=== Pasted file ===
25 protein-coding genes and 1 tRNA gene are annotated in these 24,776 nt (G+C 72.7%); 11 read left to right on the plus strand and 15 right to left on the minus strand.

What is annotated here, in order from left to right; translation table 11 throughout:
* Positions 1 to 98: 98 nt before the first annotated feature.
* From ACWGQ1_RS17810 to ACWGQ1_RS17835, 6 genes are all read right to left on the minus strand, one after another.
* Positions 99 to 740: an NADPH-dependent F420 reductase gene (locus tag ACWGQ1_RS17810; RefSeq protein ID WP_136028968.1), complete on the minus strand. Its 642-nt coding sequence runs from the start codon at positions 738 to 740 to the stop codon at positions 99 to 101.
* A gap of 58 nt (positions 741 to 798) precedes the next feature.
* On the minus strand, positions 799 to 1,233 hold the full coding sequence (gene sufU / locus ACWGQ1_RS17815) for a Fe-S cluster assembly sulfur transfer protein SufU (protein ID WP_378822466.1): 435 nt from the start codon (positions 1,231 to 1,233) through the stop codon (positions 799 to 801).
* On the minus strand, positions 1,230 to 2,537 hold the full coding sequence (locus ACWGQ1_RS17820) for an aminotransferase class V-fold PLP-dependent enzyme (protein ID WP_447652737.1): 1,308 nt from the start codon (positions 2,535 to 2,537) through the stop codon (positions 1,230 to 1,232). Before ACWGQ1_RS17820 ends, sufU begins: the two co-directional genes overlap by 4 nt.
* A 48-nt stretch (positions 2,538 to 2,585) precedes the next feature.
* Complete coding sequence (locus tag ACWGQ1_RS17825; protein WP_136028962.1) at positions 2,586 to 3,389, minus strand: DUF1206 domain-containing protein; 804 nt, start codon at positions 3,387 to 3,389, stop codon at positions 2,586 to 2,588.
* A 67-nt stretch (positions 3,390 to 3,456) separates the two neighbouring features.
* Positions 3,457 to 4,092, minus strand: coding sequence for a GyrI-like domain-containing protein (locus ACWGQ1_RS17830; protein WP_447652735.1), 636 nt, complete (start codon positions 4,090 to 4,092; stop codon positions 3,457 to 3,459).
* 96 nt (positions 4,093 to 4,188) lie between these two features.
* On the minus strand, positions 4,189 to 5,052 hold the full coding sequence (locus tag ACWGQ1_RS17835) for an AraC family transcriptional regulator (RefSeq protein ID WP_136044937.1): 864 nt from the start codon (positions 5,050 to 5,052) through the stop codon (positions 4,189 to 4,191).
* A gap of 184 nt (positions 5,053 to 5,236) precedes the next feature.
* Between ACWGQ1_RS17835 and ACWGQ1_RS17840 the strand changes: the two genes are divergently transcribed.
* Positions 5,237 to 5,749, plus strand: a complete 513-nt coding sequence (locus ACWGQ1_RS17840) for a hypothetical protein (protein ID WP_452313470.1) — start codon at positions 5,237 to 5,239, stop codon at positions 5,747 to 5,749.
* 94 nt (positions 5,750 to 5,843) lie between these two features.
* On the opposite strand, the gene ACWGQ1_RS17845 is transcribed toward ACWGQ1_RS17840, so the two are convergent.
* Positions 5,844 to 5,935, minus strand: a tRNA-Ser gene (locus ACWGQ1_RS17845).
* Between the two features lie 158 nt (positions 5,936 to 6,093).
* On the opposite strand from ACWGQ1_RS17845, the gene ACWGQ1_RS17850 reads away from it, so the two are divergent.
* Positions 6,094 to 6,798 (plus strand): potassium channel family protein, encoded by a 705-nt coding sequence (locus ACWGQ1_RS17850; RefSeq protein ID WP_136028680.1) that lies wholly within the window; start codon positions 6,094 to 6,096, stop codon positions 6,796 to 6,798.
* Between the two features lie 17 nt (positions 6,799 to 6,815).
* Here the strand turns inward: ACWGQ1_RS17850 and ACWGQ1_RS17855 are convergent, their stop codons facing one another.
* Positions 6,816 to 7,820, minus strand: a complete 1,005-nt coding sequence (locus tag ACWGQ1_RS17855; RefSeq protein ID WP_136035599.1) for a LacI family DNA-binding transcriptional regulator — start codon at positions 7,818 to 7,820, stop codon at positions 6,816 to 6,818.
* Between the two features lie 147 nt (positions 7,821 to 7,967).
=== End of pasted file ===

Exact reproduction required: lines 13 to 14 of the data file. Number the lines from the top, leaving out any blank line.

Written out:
* 96 nt (positions 4,093 to 4,188) lie between these two features.
* On the minus strand, positions 4,189 to 5,052 hold the full coding sequence (locus tag ACWGQ1_RS17835) for an AraC family transcriptional regulator (RefSeq protein ID WP_136044937.1): 864 nt from the start codon (positions 5,050 to 5,052) through the stop codon (positions 4,189 to 4,191).